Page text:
The blog's recent Dino-centric post is tagged "DEAN MARTIN – DREAM WITH DEAN – WATCH OUT FOR HARD AND HONKY VOCALS," as youse will read awesomely accents the 1964 amazin' al-b-um by our Dino, "Dream with Dean." Likes we have often shared Dino-reviews from other Dino-philes' amazin' adulation for this Dino-disc, and the remarkable reviewer from "ON THE RECORD" has energetically echoed what may have swankly stated before, " This is my favorite Dean Martin record of all time."
What is incredibly intriguin' 'bout this Dino-epistle and how the wise writer uses this particular Dino-release to help awesome audiophiles find "any traces of 'honk' in your midrange." Likes not bein' in the know 'bout such sounds as "honk," we none the less know that probably many of our readership will be any to benefit from the wise words of the reviewer. Mostly we share this Dino-report with youse 'cause the sweet scriber beautifully 'n boldly shares not only their absolute affection for this particular Dino-al-b-um, but also supremely states, " it is not only a very pleasant listening experience, it shows what a tremendous vocalist Dean Martin truly was."
We thanks the pallie who put pen to paper to create this Dino-patter as well as all the pallies associated with "ON THE RECORD - ANALOG THOUGHTS FROM THE VINYL FREAKS AT BETTER RECORDS." It is our pure pleasure to share you Dino-edification with the wider Dino-world. To checks this out in it's original source, simply clicks on the tag of this Dino-gram.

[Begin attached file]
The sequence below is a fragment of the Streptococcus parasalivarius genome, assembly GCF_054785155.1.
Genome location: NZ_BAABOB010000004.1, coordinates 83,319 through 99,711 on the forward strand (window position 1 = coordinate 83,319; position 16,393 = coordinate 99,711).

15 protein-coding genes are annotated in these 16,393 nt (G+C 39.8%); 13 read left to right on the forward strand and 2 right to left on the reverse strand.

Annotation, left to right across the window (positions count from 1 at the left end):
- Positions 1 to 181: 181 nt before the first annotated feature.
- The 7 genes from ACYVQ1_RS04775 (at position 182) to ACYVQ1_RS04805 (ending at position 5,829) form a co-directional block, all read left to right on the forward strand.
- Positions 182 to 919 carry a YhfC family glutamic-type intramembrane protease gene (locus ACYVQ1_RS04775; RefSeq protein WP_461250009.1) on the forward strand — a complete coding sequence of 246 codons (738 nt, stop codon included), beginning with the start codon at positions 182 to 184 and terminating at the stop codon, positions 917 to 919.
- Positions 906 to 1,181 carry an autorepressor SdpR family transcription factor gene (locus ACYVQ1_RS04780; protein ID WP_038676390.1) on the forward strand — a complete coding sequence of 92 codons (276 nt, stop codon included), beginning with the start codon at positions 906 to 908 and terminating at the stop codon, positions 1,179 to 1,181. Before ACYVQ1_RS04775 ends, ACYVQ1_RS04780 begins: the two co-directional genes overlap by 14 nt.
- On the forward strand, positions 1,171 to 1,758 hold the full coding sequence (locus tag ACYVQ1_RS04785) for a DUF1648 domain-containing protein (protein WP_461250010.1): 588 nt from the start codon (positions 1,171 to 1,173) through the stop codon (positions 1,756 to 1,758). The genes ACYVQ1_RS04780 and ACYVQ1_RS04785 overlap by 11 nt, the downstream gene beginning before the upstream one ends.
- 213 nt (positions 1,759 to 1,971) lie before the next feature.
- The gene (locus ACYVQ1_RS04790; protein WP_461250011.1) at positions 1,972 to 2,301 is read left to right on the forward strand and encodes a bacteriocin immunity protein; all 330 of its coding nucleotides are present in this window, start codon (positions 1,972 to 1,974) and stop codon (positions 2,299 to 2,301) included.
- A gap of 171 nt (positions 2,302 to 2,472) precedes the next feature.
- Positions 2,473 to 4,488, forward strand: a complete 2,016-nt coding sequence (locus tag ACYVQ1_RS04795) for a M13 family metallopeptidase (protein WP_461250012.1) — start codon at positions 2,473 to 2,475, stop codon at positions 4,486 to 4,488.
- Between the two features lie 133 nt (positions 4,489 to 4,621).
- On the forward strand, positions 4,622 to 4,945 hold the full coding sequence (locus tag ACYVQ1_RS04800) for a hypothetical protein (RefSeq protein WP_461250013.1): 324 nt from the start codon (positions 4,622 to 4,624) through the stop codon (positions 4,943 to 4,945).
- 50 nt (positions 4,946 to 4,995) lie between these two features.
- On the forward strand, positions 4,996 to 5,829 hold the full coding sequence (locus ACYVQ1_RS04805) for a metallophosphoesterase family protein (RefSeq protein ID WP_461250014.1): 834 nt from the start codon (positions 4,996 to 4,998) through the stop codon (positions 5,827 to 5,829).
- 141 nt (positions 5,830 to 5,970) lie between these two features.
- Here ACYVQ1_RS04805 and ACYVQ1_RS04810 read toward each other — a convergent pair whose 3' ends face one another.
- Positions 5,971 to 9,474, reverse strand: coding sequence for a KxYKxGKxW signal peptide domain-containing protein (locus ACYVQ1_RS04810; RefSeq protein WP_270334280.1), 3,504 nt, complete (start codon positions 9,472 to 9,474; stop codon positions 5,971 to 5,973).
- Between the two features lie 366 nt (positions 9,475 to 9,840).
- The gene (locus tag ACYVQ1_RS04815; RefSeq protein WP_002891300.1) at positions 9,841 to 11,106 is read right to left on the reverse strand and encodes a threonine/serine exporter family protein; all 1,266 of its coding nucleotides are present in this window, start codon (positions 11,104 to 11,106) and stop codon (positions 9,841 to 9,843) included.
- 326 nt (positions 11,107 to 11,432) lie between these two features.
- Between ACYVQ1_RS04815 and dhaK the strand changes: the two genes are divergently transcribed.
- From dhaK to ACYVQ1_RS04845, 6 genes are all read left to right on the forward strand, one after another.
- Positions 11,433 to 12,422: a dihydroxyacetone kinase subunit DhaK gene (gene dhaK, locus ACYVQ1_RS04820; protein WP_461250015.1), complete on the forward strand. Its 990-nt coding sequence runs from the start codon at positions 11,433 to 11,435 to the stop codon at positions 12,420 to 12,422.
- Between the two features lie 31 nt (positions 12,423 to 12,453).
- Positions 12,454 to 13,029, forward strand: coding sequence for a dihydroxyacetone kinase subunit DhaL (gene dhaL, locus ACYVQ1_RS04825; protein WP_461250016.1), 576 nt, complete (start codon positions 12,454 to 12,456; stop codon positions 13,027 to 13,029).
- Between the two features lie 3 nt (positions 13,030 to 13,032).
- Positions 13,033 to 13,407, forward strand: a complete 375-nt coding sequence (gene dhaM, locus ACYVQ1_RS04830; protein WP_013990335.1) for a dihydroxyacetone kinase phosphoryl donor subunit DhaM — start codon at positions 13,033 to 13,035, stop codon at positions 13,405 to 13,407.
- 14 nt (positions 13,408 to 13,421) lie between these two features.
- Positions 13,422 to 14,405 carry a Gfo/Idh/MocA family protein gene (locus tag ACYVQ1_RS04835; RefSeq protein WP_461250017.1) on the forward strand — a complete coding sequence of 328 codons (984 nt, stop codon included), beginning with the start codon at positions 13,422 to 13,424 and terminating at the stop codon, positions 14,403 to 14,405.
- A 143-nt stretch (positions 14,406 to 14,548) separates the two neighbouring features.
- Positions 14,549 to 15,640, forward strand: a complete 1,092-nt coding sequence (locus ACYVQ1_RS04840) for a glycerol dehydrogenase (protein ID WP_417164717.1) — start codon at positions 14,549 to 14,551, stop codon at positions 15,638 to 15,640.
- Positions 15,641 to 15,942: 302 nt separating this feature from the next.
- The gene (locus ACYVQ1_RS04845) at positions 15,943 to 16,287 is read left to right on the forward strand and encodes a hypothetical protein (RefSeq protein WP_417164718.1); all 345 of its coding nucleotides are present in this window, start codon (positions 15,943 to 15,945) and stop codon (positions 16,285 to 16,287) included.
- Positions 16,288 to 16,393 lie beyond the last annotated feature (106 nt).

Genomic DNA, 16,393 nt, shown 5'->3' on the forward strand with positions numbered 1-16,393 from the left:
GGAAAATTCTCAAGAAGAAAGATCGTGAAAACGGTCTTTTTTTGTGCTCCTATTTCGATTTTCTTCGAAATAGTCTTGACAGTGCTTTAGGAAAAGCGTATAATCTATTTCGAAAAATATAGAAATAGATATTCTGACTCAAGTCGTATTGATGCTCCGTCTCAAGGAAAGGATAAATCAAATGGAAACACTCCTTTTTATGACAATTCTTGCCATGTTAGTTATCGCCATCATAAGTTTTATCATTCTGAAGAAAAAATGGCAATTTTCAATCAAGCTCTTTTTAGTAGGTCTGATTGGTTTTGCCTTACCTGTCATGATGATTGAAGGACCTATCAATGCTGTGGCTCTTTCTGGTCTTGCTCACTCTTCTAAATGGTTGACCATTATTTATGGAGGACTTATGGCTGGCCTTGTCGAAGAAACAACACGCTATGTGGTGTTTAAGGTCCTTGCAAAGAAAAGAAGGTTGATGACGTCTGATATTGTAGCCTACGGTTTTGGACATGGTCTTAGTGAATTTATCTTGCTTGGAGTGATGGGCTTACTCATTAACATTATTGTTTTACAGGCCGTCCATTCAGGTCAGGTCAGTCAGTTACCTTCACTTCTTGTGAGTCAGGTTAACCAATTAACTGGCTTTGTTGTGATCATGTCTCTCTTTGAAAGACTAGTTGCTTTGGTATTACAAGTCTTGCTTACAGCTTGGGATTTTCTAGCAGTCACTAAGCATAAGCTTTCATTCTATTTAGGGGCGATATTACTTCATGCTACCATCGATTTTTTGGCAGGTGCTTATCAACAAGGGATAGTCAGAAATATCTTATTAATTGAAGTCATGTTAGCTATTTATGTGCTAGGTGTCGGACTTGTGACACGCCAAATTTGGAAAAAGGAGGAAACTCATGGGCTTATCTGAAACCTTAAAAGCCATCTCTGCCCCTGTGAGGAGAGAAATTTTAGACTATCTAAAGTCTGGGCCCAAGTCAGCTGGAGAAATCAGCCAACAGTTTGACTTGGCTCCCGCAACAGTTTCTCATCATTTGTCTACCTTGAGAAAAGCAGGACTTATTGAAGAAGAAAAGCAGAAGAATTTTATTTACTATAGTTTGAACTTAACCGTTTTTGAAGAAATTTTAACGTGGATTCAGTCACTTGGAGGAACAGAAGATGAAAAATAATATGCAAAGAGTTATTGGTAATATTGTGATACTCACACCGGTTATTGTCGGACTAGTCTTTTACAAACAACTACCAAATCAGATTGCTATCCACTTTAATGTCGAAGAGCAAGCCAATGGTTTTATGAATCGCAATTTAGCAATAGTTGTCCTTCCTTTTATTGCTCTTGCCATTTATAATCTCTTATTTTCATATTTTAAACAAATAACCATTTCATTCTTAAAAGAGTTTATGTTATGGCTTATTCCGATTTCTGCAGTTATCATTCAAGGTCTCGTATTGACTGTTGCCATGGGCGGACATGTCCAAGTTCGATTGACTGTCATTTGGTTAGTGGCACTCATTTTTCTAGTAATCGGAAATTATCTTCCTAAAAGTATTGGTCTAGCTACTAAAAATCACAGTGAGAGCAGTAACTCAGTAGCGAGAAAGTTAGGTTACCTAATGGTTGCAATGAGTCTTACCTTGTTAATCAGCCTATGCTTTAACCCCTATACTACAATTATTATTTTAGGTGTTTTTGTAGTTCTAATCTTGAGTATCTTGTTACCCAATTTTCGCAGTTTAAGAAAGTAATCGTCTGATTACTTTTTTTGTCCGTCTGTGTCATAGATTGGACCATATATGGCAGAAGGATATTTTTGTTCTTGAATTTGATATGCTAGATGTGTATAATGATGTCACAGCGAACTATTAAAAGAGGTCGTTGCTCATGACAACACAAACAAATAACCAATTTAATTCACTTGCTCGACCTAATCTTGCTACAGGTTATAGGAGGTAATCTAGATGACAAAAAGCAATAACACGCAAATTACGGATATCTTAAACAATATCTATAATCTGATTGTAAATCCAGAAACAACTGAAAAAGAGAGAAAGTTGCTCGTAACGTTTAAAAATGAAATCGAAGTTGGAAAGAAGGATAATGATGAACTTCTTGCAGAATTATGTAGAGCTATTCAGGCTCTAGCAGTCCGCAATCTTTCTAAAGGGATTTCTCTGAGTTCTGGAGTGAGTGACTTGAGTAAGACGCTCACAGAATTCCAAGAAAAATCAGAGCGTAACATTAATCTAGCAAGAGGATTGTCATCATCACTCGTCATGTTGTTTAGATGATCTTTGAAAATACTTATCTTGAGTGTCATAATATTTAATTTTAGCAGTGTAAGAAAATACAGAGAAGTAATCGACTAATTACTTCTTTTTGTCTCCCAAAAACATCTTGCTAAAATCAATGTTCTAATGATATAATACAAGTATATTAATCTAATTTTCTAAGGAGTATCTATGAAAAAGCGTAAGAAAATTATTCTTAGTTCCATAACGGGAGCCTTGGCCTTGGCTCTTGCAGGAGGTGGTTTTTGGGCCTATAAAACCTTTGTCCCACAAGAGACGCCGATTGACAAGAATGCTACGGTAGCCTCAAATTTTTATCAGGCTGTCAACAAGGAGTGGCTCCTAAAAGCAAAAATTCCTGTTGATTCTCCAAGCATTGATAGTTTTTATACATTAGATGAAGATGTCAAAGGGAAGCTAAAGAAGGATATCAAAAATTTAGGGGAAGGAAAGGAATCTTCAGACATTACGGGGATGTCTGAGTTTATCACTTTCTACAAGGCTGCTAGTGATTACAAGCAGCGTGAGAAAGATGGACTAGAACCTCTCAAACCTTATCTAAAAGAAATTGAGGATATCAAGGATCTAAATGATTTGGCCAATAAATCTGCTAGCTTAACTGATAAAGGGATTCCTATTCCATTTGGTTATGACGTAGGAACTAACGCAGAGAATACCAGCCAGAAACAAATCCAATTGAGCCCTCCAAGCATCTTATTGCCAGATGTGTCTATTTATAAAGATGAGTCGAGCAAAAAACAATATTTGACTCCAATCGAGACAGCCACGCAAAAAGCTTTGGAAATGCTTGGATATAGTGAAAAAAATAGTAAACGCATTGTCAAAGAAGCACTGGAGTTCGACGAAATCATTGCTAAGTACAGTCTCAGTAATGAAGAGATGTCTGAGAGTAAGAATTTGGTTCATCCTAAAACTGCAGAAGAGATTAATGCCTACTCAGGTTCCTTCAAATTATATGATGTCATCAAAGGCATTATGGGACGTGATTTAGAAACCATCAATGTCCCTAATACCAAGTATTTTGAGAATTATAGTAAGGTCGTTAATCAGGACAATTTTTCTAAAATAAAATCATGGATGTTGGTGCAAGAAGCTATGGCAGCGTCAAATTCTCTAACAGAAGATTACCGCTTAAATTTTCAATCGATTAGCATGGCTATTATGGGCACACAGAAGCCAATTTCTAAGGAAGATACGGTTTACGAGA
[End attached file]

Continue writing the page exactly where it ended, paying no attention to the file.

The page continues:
Yours in Dino,
Dino Martin Peters
DEAN MARTIN – DREAM WITH DEAN – WATCH OUT FOR HARD AND HONKY VOCALS
with advice on what you should be listening for when critically evaluating your copy (or ours) of the album.
Dream with Dean is great for finding any traces of “honk” in your midrange. Getting Deano’s baritone to sound tubey and rich, to get the sound that Bing Crosby could get just by opening his mouth, is not all that easy on some systems, mine included. Correctly set VTA is critical in this regard, but pretty much everything must be working at its best for Dean to sound as intimate and natural as we know he can on the best pressings.
Balancing the lower mids with the upper mids is the goal, and it’s not as easy as it sounds. This album is great for testing, and guaranteed to bring practically any high-dollar system at a stereo showroom, a convention, or your very own home to its knees.
This is my favorite Dean Martin record of all time; just Dean and a jazz guitar quartet behind him (featuring Contemporary favorites Barney Kessel and Red Mitchell!) doing standards. On the best copies, the immediacy is absolutely mind-blowing. It’s a shame that there aren’t more Frank Sinatra records that sound like this.
It sounds as if they tracked the album in one afternoon, and it is not only a very pleasant listening experience, it shows what a tremendous vocalist Dean Martin truly was.
Fools Rush In
I’ll Buy That Dream
If You Were the Only Girl
Everybody Loves Somebody
I Don’t Know Why
Gimmie a Little Kiss
Hands Across the Table
My Melancholy Baby
Baby Won’t You Please Come Home